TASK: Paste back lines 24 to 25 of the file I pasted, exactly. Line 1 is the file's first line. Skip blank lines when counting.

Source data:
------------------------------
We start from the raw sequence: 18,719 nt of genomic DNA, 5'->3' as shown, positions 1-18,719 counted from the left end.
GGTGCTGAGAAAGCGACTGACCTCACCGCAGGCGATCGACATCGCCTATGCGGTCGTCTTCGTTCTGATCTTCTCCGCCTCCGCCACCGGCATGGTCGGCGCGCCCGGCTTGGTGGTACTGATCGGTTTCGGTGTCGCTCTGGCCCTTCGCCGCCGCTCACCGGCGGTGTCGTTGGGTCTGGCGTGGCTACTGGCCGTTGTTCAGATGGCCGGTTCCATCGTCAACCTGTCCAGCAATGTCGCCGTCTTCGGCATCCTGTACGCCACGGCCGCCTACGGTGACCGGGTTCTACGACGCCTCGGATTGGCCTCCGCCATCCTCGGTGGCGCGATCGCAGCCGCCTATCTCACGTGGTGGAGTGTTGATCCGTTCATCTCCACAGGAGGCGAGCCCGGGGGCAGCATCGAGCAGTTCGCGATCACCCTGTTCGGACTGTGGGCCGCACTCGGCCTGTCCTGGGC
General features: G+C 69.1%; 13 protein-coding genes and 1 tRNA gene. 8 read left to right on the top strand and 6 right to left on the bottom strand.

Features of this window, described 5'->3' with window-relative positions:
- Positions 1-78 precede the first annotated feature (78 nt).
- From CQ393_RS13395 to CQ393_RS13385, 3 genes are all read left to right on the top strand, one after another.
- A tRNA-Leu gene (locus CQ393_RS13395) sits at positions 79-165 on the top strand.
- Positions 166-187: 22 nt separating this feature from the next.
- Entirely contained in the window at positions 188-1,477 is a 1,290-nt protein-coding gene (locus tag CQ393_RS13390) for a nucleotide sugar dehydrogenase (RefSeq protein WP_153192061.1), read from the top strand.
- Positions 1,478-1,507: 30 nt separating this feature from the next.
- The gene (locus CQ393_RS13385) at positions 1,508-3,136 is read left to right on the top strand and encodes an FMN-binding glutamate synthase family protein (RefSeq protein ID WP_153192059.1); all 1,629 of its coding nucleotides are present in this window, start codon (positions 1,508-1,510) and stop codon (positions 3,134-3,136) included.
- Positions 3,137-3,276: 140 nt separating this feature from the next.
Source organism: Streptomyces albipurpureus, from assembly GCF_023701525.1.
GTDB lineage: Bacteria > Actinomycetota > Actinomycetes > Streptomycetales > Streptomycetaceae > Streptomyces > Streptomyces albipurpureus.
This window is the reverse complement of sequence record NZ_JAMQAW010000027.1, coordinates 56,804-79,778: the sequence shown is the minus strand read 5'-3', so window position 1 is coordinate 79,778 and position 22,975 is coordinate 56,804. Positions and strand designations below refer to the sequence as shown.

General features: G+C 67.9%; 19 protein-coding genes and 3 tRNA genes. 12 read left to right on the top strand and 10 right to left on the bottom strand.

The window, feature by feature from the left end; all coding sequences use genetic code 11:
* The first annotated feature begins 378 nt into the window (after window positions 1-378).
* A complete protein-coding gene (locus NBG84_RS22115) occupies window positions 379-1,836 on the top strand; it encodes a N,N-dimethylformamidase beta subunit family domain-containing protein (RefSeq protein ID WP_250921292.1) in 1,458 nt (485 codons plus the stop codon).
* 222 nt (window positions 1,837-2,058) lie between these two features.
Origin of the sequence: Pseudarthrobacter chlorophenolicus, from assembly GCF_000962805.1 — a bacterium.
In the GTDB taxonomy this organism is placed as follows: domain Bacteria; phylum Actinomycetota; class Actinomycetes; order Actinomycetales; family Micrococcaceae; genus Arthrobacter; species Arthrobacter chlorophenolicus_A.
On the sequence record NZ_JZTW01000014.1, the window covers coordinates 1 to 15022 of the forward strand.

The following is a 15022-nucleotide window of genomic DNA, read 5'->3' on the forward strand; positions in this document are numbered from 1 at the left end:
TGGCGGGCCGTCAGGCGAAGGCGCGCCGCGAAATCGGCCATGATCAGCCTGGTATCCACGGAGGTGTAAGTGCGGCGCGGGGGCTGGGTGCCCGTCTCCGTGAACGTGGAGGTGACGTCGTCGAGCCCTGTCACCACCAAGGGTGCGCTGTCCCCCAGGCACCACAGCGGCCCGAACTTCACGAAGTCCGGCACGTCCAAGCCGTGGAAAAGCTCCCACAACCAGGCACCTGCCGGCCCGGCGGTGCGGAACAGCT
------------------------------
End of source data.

The following is a 15022-nucleotide window of genomic DNA, read 5'->3' on the forward strand; positions in this document are numbered from 1 at the left end:
TGGCGGGCCGTCAGGCGAAGGCGCGCCGCGAAATCGGCCATGATCAGCCTGGTATCCACGGAGGTGTAAGTGCGGCGCGGGGGCTGGGTGCCCGTCTCCGTGAACGTGGAGGTGACGTCGTCGAGCCCTGTCACCACCAAGGGTGCGCTGTCCCCCAGGCACCACAGCGGCCCGAACTTCACGAAGTCCGGCACGTCCAAGCCGTGGAAAAGCTCCCACAACCAGGCACCTGCCGGCCCGGCGGTGCGGAACAGCT